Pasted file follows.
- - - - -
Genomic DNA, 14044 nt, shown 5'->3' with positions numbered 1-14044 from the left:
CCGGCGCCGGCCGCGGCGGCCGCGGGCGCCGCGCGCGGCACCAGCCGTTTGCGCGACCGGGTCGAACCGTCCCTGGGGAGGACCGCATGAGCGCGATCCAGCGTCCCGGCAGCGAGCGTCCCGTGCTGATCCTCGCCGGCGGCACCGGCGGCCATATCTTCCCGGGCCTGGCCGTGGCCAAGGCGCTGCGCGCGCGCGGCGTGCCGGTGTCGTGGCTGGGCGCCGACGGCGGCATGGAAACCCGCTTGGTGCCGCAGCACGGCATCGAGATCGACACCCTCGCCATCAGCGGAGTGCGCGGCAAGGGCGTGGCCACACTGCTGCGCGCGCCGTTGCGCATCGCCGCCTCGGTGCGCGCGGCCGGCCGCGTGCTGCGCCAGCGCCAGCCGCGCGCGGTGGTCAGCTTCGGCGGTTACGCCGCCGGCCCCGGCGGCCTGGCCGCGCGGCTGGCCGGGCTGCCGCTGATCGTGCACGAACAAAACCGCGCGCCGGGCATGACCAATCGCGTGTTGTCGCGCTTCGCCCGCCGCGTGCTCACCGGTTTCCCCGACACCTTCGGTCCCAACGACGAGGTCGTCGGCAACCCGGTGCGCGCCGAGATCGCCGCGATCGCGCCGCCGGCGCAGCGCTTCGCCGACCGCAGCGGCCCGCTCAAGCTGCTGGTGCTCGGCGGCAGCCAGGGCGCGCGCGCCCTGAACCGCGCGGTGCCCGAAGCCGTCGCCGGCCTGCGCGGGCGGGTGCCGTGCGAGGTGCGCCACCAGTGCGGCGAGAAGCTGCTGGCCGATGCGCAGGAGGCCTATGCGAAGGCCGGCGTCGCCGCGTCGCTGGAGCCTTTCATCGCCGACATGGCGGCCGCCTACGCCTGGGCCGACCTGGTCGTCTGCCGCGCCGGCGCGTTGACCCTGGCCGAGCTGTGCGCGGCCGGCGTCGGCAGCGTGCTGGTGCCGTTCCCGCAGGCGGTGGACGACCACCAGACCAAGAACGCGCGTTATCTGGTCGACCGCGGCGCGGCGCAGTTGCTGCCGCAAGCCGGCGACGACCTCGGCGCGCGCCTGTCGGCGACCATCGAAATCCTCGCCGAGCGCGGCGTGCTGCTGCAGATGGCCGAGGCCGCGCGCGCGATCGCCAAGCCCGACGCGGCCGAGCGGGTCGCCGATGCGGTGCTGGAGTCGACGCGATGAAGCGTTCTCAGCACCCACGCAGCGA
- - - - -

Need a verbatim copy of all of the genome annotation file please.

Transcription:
Genomic DNA, 14044 nt, shown 5'->3' with positions numbered 1-14044 from the left:
CCGGCGCCGGCCGCGGCGGCCGCGGGCGCCGCGCGCGGCACCAGCCGTTTGCGCGACCGGGTCGAACCGTCCCTGGGGAGGACCGCATGAGCGCGATCCAGCGTCCCGGCAGCGAGCGTCCCGTGCTGATCCTCGCCGGCGGCACCGGCGGCCATATCTTCCCGGGCCTGGCCGTGGCCAAGGCGCTGCGCGCGCGCGGCGTGCCGGTGTCGTGGCTGGGCGCCGACGGCGGCATGGAAACCCGCTTGGTGCCGCAGCACGGCATCGAGATCGACACCCTCGCCATCAGCGGAGTGCGCGGCAAGGGCGTGGCCACACTGCTGCGCGCGCCGTTGCGCATCGCCGCCTCGGTGCGCGCGGCCGGCCGCGTGCTGCGCCAGCGCCAGCCGCGCGCGGTGGTCAGCTTCGGCGGTTACGCCGCCGGCCCCGGCGGCCTGGCCGCGCGGCTGGCCGGGCTGCCGCTGATCGTGCACGAACAAAACCGCGCGCCGGGCATGACCAATCGCGTGTTGTCGCGCTTCGCCCGCCGCGTGCTCACCGGTTTCCCCGACACCTTCGGTCCCAACGACGAGGTCGTCGGCAACCCGGTGCGCGCCGAGATCGCCGCGATCGCGCCGCCGGCGCAGCGCTTCGCCGACCGCAGCGGCCCGCTCAAGCTGCTGGTGCTCGGCGGCAGCCAGGGCGCGCGCGCCCTGAACCGCGCGGTGCCCGAAGCCGTCGCCGGCCTGCGCGGGCGGGTGCCGTGCGAGGTGCGCCACCAGTGCGGCGAGAAGCTGCTGGCCGATGCGCAGGAGGCCTATGCGAAGGCCGGCGTCGCCGCGTCGCTGGAGCCTTTCATCGCCGACATGGCGGCCGCCTACGCCTGGGCCGACCTGGTCGTCTGCCGCGCCGGCGCGTTGACCCTGGCCGAGCTGTGCGCGGCCGGCGTCGGCAGCGTGCTGGTGCCGTTCCCGCAGGCGGTGGACGACCACCAGACCAAGAACGCGCGTTATCTGGTCGACCGCGGCGCGGCGCAGTTGCTGCCGCAAGCCGGCGACGACCTCGGCGCGCGCCTGTCGGCGACCATCGAAATCCTCGCCGAGCGCGGCGTGCTGCTGCAGATGGCCGAGGCCGCGCGCGCGATCGCCAAGCCCGACGCGGCCGAGCGGGTCGCCGATGCGGTGCTGGAGTCGACGCGATGAAGCGTTCTCAGCACCCACGCAGCGA